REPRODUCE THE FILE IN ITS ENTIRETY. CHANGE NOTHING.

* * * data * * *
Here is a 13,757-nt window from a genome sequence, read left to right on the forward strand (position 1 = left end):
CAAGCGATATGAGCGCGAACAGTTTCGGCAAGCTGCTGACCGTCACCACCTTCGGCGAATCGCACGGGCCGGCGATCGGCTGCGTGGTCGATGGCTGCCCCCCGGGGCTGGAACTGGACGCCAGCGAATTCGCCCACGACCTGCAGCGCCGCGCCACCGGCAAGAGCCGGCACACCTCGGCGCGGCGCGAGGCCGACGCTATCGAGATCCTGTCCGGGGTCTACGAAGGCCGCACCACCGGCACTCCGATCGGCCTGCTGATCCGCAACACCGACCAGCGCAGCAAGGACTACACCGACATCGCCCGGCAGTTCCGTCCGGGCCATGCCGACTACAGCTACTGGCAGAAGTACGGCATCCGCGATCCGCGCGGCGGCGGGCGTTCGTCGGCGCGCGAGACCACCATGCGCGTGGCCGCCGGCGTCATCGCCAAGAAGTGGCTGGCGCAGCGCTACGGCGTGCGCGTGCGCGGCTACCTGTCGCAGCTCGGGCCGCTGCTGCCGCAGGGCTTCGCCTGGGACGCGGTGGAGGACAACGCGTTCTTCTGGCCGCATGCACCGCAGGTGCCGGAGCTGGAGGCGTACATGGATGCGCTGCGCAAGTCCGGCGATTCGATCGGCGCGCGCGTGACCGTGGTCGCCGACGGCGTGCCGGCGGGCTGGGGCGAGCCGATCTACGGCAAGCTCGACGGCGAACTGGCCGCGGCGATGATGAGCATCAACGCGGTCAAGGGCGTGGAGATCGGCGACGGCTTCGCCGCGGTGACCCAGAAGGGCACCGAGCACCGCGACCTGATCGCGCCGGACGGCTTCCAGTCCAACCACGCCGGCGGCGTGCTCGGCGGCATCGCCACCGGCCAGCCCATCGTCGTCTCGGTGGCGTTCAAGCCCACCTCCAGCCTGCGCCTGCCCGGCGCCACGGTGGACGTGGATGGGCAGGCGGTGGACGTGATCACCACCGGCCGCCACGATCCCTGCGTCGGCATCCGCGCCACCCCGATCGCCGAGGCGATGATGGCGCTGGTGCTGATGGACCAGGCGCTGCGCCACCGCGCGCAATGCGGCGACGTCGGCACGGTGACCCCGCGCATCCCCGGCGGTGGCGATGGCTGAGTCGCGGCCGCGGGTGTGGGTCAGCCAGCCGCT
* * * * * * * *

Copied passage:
Here is a 13,757-nt window from a genome sequence, read left to right on the forward strand (position 1 = left end):
CAAGCGATATGAGCGCGAACAGTTTCGGCAAGCTGCTGACCGTCACCACCTTCGGCGAATCGCACGGGCCGGCGATCGGCTGCGTGGTCGATGGCTGCCCCCCGGGGCTGGAACTGGACGCCAGCGAATTCGCCCACGACCTGCAGCGCCGCGCCACCGGCAAGAGCCGGCACACCTCGGCGCGGCGCGAGGCCGACGCTATCGAGATCCTGTCCGGGGTCTACGAAGGCCGCACCACCGGCACTCCGATCGGCCTGCTGATCCGCAACACCGACCAGCGCAGCAAGGACTACACCGACATCGCCCGGCAGTTCCGTCCGGGCCATGCCGACTACAGCTACTGGCAGAAGTACGGCATCCGCGATCCGCGCGGCGGCGGGCGTTCGTCGGCGCGCGAGACCACCATGCGCGTGGCCGCCGGCGTCATCGCCAAGAAGTGGCTGGCGCAGCGCTACGGCGTGCGCGTGCGCGGCTACCTGTCGCAGCTCGGGCCGCTGCTGCCGCAGGGCTTCGCCTGGGACGCGGTGGAGGACAACGCGTTCTTCTGGCCGCATGCACCGCAGGTGCCGGAGCTGGAGGCGTACATGGATGCGCTGCGCAAGTCCGGCGATTCGATCGGCGCGCGCGTGACCGTGGTCGCCGACGGCGTGCCGGCGGGCTGGGGCGAGCCGATCTACGGCAAGCTCGACGGCGAACTGGCCGCGGCGATGATGAGCATCAACGCGGTCAAGGGCGTGGAGATCGGCGACGGCTTCGCCGCGGTGACCCAGAAGGGCACCGAGCACCGCGACCTGATCGCGCCGGACGGCTTCCAGTCCAACCACGCCGGCGGCGTGCTCGGCGGCATCGCCACCGGCCAGCCCATCGTCGTCTCGGTGGCGTTCAAGCCCACCTCCAGCCTGCGCCTGCCCGGCGCCACGGTGGACGTGGATGGGCAGGCGGTGGACGTGATCACCACCGGCCGCCACGATCCCTGCGTCGGCATCCGCGCCACCCCGATCGCCGAGGCGATGATGGCGCTGGTGCTGATGGACCAGGCGCTGCGCCACCGCGCGCAATGCGGCGACGTCGGCACGGTGACCCCGCGCATCCCCGGCGGTGGCGATGGCTGAGTCGCGGCCGCGGGTGTGGGTCAGCCAGCCGCT